After another billion years the inner star would also have died. This time its outer layers flowed onto the pulsar, speeding it up until it was spinning around once every 2.73 milliseconds. The inner star then finished evolving into a white dwarf, forming the system as we see it today.     

The history of the triple star system . Starting as three normal stars, the central star exploded to form a pulsar. The two other stars then became white dwarfs, to leave the system as it is today.
This history is fascinating in itself, but what makes the triple star system even more interesting is its potential to test our understanding of how the entire universe works.

Since 1917 our knowledge of the night sky has been underpinned by Albert Einstein's Theory of General Relativity, an explanation of how gravity holds all of the stars, planets and galaxies in the universe together. General Relativity has passed every test that we've thrown at it and explained everything that we can see.

It's also wrong.

We know that it is wrong because it doesn't fit together with the other great theory of modern physics, Quantum Theory. This explains the physics of the smallest building blocks of the universe, the particles and atoms that make up us and everything around us. Like General Relativity, it has been tremendously successful at explaining the world around us.

But put the two together and it all falls apart. General Relativity is hopeless at explaining the very small, Quantum Theory doesn't show any way to build a galaxy. The search for a theory that would explain both of them, the semi-mythical quantum gravity, is one of the biggest challenges of modern physics.

One of the problems when searching for quantum gravity is that it's hard to find places where the effects of both Quantum Theory and General Relativity apply, a laboratory where we could test them both together. PSR J0337+1715 could provide such a laboratory.

A key feature of General Relativity is the Strong Equivalence Principle. This says that all objects behave the same in another objects gravity, regardless of their own gravity. Showing this is easy: Find two objects that are the same shape, but with different weights. Drop them from the same height, and they will hit the ground at exactly the same time, every time.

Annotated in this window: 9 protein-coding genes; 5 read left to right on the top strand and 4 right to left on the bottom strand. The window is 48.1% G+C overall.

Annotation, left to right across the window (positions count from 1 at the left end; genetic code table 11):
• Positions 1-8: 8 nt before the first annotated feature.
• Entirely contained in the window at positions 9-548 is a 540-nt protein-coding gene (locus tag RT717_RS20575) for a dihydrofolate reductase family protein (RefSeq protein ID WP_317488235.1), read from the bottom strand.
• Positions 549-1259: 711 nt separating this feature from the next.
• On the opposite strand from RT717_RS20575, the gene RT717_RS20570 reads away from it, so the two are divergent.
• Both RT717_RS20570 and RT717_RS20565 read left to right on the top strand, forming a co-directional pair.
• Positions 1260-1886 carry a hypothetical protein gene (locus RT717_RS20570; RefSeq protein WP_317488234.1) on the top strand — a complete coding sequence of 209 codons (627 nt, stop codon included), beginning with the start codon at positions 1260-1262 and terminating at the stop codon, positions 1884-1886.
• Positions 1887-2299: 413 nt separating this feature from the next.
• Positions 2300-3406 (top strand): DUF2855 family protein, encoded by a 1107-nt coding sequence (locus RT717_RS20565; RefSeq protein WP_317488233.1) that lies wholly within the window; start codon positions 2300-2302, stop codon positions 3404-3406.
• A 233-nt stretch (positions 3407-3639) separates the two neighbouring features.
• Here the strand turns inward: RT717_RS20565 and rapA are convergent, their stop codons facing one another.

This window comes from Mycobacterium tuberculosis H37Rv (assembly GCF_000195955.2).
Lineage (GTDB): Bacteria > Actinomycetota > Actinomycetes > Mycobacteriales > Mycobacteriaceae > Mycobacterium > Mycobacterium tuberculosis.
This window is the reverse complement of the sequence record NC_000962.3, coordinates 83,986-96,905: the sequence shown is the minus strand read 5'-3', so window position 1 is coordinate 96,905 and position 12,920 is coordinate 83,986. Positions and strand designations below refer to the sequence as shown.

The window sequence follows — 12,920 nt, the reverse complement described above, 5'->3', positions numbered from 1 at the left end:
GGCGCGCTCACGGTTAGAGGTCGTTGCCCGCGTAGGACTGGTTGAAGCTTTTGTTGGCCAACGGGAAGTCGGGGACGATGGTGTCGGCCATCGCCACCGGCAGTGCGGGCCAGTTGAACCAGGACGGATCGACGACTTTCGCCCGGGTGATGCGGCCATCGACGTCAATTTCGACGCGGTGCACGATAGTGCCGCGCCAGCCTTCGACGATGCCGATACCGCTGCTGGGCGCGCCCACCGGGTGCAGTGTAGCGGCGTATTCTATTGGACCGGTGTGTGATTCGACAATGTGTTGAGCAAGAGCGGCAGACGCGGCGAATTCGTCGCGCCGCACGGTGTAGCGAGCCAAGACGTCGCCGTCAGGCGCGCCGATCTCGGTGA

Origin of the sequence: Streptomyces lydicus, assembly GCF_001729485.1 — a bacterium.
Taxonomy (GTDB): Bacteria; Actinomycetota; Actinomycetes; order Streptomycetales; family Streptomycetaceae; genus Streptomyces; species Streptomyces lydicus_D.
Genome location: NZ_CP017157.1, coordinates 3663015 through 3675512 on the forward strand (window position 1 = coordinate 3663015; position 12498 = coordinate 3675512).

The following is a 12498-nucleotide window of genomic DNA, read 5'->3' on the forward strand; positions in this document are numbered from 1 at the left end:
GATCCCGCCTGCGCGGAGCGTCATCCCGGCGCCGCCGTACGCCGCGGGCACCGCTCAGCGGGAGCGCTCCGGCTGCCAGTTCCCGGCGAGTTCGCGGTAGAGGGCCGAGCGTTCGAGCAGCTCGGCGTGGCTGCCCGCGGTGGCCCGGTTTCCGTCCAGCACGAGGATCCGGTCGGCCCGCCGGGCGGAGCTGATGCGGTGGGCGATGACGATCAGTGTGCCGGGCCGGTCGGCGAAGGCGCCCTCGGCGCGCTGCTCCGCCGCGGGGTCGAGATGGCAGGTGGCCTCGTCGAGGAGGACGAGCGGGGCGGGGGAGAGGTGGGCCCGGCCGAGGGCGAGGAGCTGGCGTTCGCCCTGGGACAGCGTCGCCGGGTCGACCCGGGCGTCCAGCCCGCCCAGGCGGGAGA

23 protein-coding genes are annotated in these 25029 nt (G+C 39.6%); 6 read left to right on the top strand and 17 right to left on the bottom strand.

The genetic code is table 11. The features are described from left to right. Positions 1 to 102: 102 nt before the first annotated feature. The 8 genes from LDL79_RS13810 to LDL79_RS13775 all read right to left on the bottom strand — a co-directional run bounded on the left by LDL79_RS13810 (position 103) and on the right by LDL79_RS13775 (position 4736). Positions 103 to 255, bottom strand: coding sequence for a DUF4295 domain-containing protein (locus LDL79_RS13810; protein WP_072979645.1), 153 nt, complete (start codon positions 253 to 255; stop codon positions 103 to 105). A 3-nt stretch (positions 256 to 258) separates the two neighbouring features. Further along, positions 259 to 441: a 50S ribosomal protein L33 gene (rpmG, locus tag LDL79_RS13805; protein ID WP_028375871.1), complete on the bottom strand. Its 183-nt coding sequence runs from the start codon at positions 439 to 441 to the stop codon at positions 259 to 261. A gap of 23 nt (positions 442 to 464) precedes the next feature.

This means that two objects orbiting another should orbit in exactly the same way, regardless of how much gravity they have. Planet Earth orbits the Sun in the same way as a tiny satellite. 

But Quantum Theory disagrees. It suggests that there should be very small changes between how objects with different gravity react to something else's gravity.     

We can't test this in our solar system, or in any others that we've seen. The differences in gravity between the planets, moons and asteroids are only spread over a factor of a thousand or so, too small to see any difference that might provide clues to quantum gravity.

The newly discovered triple star system is different. There, the gravity of the pulsar in the centre is roughly one hundred thousand times bigger than that of the white dwarf next to it. By seeing how they react to the gravity of the third white dwarf, we just might be able to see the tiny cracks in General Relativity that would help us to build a new theory of the universe.    

There are some strange thing out there among the stars. But the stranger the things we find become, the closer we get to understanding it all.
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P.S. Some of you may be wondering what happened to my last blog, Realising We're in the Future. It's still there, but I just haven't had the time to research topics that aren't related to my work in enough detail. Who knows, it may be back if something particularly interesting happens!